“Coincidence is the word we use when we can’t see the levers and pulleys.” – Emma Bull
Daily Nugget of Gold 1555
Influencing Random Events
We’re on a trek to explore why reverse causality is probably a myth. On our way to that, we need to walk by the idea that random events can be influenced by the mind. While the effects of this are really tiny, they are indeed measurable and through statistical analysis we can show that “something strange is going on” when it’s tried.
A random number generator can be set up to produce a string of ones and zeros very quickly and in random fashion. There are a number of methodologies which can be employed to produce the randomness, too. Some of these are physical such as radioactive decay and entropy, and others are computational in approach. Scientists are well versed at this point in finding sources which reliably produce the random result desired. So how can we tell if mind can influence a physical or computational random number generator? We run experiments in which we ask participants to use their intent to create more ones or zeros, and then we carefully measure the results and see if we can spot an anomaly. What anomaly are we looking for? Less randomness.
We need to use statistical analysis at this point in order to determine whether or not something changed. Why statistics? Well, because the effects are too small to be noticed without them. This is as true in baseball as it is in science. In some scientific disciplines if you can reduce the element of chance to one in a thousand, they may give you a Nobel prize. Physicist Tom Campbell pointed out that if we reduce the odds of chance to one in a thousand, scientists are happy, one in ten thousand they are “deliriously happy”, but one in a billion? That’s as close to a proven result as you’re going to get.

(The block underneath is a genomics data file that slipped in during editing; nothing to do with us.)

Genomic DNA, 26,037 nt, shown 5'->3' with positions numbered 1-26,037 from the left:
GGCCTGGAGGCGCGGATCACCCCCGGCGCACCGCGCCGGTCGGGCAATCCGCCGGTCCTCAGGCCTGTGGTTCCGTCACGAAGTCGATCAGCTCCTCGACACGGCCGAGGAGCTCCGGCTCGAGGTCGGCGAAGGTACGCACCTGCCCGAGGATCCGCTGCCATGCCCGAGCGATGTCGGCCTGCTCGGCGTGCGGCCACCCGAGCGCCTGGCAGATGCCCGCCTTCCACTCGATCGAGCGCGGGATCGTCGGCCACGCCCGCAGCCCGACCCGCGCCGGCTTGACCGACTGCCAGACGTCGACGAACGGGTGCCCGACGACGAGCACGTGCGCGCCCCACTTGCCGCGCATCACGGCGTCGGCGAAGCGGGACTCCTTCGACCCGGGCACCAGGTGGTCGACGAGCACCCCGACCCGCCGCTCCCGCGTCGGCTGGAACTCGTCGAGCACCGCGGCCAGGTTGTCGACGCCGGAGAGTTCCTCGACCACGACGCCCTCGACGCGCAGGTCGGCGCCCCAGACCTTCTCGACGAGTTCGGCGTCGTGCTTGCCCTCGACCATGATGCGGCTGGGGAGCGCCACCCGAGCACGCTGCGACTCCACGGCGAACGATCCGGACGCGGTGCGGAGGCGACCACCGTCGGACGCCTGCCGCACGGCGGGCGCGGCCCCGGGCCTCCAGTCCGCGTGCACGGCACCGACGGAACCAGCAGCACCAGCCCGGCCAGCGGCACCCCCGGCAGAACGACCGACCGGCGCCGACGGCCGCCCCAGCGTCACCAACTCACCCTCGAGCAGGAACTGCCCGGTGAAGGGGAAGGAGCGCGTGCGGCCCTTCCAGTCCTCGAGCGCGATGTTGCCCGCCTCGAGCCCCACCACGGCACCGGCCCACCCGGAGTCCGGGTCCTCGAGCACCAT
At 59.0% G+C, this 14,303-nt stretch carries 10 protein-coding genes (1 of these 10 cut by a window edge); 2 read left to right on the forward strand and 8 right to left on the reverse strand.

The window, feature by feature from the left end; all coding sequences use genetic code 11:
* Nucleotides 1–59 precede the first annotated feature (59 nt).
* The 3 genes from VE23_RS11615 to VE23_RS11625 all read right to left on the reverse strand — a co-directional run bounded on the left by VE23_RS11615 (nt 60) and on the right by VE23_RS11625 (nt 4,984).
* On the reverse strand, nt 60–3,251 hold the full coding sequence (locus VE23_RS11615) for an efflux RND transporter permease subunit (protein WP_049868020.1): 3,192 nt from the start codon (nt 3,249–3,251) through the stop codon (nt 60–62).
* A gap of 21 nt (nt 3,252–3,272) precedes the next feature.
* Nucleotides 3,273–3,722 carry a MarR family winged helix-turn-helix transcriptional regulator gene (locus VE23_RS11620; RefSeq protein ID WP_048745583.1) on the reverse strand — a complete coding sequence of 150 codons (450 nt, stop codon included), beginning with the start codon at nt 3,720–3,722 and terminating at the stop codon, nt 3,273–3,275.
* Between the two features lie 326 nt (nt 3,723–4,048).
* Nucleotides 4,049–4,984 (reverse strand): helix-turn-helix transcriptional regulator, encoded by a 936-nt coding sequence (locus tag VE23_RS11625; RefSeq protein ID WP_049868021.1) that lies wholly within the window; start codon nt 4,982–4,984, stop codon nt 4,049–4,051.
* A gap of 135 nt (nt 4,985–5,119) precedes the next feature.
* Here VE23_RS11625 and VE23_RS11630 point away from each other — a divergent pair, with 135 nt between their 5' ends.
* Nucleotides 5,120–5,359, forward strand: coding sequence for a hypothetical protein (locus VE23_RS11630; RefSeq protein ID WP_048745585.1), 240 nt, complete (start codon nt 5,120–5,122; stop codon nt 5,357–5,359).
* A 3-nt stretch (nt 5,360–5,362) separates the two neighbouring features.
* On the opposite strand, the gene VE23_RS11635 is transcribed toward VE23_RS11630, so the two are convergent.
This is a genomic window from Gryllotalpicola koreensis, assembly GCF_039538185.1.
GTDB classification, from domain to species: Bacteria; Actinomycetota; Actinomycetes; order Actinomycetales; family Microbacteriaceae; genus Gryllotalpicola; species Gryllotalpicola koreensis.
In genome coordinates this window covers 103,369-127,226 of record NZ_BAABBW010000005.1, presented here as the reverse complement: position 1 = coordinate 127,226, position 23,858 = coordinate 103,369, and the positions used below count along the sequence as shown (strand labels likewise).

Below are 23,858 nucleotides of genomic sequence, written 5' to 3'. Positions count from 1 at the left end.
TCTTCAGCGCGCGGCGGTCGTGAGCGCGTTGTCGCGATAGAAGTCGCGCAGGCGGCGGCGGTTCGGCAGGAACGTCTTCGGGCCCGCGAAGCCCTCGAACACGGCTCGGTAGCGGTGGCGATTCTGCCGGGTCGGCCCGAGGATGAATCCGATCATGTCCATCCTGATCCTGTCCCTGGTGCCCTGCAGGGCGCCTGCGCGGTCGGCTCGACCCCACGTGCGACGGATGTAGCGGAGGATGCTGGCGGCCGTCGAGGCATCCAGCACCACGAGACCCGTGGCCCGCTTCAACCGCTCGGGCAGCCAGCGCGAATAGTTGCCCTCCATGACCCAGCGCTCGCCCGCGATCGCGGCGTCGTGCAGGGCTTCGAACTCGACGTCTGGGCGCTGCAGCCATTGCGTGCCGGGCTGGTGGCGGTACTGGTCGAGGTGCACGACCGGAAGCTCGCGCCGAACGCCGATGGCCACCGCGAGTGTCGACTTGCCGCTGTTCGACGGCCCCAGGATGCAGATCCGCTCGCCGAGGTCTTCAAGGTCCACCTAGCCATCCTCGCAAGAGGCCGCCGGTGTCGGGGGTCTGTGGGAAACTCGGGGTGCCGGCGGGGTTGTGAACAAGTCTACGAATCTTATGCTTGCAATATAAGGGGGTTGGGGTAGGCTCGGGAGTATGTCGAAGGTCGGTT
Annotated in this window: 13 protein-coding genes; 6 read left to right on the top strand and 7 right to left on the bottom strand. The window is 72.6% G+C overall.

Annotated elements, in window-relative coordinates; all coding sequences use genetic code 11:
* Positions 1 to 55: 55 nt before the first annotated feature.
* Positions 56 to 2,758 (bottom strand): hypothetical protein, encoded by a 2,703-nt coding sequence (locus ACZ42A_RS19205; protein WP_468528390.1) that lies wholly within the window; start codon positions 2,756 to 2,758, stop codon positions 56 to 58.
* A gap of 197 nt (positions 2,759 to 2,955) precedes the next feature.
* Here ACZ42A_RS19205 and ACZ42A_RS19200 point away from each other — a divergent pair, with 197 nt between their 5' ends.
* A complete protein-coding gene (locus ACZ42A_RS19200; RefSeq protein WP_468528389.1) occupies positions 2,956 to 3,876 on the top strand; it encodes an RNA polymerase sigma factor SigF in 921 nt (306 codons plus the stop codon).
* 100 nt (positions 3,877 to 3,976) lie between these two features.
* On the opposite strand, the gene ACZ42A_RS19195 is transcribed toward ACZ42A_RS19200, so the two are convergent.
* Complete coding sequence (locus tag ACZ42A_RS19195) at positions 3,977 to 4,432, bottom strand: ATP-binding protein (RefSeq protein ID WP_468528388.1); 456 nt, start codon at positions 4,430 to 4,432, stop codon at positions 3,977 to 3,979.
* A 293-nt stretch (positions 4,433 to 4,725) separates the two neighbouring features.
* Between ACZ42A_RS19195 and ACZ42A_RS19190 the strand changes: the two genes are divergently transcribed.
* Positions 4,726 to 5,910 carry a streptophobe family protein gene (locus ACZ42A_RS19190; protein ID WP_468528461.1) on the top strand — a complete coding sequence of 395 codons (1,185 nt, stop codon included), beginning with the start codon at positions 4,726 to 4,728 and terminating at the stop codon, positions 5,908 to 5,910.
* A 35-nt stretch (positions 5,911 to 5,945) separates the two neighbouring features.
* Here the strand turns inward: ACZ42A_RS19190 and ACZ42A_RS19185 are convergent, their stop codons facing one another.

So, is there evidence for the mind having the ability using intent alone to influence randomness? In a word, yes. Experiments have been run for decades now which show that this is not only possible, but it does happen, even though the effect is ever so slight. So what does all this have to do with the aspect of reverse-causality? We’re getting there, although slowly.
Suppose we design random event experiment where we would seemingly have to go back down the time line in order to produce less randomness, would the results we get be in line with what we can obtain by doing experiments in real time? If we ran such an experiment, wouldn’t that prove that reverse causality exists? Does your brain hurt at this point? Sorry about that. Let’s explore what happens when we try to influence what happened in the past with our intent from today, next time. Please join us, if you don’t- you might just end up wishing you had!
Question of the Day to Ask Ourselves
“What would I use my influence for if I could focus my intent on anything I wanted to and it worked?”
Copyright 2016 Kevin Littleton, all rights reserved.